Bridlington beauty salon wants to become a cafe bar

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An application to license a disused beauty salon in Bridlington as a cocktail bar and cafe is due to be heard by East Riding councilors on Tuesday.

The East Riding Council Licensing Act 2003 Sub-Committee is set to hear H&L Group Ltd’s application to open The Garden at 25 Prince Street.

The company asked to sell alcohol at the bar from 10 a.m. to midnight, Sunday through Thursday, and until 1 a.m. on Friday and Saturday.

The request comes after Council approved the conversion of 25 Prince Street into a beauty salon in June 2017.

The premises, which was previously a tourist information center run by the Council, would have been put on the market to let in April 2021.

It also comes after several requests to convert former Bridlington stores into bars, including its former Marks & Spencer.

H&L Group’s bid seeks opening hours for The Garden from 7am to 12:30am, Sunday to Thursday, and until 1:30am on Fridays and Saturdays.

The candidates said they intended to open The Garden as an early morning cafe starting at 7 a.m.

The company also applied for a license for the premises in order to be able to broadcast recorded and live music and organize dance performances.

There are also plans to host DJs and karaoke nights.

The applicants stated that the exchanges would take place on two floors.

Three objections were filed against the application and the comment window before it passed before advisers close on Friday, March 25.

The plaintiff also detailed several measures he plans to take to drown out loud music coming from inside the bar.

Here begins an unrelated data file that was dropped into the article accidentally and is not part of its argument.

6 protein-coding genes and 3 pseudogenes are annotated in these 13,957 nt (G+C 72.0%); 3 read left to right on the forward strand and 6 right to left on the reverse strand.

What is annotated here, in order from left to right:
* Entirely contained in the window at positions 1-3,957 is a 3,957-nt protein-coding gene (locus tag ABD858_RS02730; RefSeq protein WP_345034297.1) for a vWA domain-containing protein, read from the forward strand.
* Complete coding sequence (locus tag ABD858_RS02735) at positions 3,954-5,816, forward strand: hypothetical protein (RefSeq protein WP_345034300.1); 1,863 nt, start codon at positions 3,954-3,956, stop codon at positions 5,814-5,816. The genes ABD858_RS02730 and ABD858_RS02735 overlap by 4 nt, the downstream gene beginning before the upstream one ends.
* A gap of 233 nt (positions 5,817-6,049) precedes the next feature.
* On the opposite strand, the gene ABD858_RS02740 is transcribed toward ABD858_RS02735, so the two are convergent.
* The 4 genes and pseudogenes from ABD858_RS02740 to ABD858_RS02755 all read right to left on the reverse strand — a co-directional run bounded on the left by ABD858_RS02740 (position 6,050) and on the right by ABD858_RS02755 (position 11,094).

H&L Group also submitted a separate planning application to convert the building in February, but it was deemed invalid and a new one has yet to be filed.

Councilors will need to approve permit and planning applications before the conversion can take place.

The application follows one filed in February to turn a disused electronics store in Quay Road into a wine bar and bistro.

It is one of many former shops in Bridlington which have faced requests to convert to pubs and bars since the start of the coronavirus pandemic in March 2020.

An application to convert the former Memory Lane confectionery on Marshall Avenue into a micropub was approved in April 2020.

The claimants had to deny the pub would host debauchery and wild parties after objections from the Bridlington Central Action Group over its location near homes.

East Riding councilors passed the plans but banned live music in the venue.

The conversion of the former Dolphin Fish and Chips restaurant, also on Prince Street, into a GOAT sports bar was cleared in December 2020.

The council’s Licensing Act 2003 sub-committee approved Reece Holland’s application, but forced the closure of his roof terrace.

The decision came after residents of nearby Britannia Court claimed they could hear noise from the concrete building even when the windows were closed.

Councilors have approved Amber Taverns’ plans to convert the vacant Marks & Spencer in Bridlington, Prince Street, into a pub, restaurant and adult play center in March 2021.

The conversion, worth £1.2million, was approved despite claims from people living nearby that life would become unbearable due to noise and councilors’ concerns about gambling.

Councilors backed the plans after they felt getting the vacant store back into service outweighed concerns.

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